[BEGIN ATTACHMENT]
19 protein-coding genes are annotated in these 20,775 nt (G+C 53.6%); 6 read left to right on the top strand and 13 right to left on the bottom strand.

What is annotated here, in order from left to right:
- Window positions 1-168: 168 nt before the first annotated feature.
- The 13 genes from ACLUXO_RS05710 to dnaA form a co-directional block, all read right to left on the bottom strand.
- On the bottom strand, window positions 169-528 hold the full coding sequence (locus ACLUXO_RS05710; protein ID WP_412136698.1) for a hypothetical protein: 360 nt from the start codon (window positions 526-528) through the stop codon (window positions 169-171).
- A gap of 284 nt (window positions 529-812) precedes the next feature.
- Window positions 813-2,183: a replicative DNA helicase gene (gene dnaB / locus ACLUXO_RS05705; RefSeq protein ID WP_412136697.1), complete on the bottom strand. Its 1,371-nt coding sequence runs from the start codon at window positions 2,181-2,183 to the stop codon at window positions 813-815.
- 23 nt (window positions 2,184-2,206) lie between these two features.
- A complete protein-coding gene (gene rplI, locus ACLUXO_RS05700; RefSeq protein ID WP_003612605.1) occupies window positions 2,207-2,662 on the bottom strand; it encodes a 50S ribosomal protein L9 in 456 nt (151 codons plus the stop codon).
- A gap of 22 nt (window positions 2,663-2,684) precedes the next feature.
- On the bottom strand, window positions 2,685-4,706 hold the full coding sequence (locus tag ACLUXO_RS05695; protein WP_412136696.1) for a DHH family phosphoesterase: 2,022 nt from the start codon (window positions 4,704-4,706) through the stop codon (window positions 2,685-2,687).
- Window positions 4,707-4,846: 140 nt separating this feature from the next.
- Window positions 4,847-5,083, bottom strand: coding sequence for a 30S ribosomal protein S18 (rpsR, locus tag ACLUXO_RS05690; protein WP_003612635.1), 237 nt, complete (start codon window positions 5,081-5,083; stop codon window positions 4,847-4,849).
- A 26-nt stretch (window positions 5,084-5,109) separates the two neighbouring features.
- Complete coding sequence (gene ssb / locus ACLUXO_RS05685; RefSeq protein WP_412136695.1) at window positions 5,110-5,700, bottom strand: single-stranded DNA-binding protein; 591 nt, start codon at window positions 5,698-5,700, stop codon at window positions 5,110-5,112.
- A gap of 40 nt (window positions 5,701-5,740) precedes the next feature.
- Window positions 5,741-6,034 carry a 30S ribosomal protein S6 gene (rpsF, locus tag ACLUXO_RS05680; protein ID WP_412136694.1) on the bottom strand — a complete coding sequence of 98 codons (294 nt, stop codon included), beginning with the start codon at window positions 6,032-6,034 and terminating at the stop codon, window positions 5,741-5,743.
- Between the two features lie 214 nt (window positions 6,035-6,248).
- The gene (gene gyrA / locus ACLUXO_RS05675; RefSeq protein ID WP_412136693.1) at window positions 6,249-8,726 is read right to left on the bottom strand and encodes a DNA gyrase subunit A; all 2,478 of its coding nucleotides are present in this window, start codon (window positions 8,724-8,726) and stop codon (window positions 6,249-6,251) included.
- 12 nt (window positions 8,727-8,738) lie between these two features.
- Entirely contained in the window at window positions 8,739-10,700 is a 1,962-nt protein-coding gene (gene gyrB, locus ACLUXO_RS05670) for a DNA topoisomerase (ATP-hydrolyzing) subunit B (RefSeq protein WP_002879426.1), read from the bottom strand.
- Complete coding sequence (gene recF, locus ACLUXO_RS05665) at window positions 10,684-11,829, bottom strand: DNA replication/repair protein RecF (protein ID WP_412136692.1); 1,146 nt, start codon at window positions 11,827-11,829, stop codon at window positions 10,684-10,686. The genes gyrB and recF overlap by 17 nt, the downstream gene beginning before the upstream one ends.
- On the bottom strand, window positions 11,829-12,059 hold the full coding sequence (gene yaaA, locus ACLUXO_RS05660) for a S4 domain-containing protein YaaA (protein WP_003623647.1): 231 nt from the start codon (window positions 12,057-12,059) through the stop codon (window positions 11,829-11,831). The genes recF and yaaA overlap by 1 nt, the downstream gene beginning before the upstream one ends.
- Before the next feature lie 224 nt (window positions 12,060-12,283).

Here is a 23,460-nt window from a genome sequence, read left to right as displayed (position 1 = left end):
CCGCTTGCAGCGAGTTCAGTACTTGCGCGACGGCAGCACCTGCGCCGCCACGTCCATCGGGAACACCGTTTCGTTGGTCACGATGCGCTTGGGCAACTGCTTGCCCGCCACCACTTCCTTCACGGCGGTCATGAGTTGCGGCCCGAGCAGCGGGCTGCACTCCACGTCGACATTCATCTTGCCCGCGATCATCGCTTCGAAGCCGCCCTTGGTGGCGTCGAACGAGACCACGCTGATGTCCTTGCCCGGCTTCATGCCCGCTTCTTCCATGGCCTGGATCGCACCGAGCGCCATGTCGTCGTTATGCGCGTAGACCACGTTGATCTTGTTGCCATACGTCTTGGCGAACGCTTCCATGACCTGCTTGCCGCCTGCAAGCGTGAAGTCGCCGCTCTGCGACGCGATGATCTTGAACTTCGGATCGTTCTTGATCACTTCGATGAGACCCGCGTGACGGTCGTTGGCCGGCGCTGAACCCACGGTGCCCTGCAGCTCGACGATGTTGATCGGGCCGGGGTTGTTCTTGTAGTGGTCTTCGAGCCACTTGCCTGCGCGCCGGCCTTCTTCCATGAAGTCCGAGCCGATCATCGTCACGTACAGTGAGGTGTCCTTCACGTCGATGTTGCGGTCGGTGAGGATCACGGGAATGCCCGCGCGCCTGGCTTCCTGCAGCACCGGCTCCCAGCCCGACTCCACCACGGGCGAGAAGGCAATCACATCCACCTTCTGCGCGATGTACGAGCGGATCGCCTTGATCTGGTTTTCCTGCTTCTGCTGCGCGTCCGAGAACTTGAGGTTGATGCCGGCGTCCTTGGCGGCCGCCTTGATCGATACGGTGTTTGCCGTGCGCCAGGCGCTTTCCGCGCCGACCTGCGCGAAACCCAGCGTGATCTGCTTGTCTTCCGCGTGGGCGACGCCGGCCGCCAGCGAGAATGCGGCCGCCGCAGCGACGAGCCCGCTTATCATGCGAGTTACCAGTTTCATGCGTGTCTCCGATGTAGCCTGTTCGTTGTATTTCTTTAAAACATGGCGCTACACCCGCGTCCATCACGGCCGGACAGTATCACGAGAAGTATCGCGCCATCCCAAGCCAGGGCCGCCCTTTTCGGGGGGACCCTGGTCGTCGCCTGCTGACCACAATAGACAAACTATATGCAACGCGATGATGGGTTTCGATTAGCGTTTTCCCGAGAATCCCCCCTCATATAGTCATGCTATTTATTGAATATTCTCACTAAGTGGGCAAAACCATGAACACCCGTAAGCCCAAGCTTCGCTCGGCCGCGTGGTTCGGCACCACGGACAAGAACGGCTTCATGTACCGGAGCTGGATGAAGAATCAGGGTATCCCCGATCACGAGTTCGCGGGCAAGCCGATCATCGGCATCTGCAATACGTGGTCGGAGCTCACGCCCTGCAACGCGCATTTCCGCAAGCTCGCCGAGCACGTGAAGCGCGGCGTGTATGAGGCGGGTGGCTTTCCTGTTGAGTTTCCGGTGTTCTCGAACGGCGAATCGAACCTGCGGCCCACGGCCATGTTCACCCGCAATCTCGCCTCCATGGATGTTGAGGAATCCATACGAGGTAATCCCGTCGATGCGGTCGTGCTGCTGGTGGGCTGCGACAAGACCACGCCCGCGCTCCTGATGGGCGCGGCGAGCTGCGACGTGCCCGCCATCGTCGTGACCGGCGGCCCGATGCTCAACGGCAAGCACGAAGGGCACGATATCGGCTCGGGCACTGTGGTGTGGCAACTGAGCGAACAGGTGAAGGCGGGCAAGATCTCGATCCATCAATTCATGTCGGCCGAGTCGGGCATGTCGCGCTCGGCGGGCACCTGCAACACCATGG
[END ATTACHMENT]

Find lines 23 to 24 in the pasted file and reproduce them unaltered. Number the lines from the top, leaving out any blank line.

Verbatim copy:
- On the bottom strand, window positions 11,829-12,059 hold the full coding sequence (gene yaaA, locus ACLUXO_RS05660) for a S4 domain-containing protein YaaA (protein WP_003623647.1): 231 nt from the start codon (window positions 12,057-12,059) through the stop codon (window positions 11,829-11,831). The genes recF and yaaA overlap by 1 nt, the downstream gene beginning before the upstream one ends.
- Before the next feature lie 224 nt (window positions 12,060-12,283).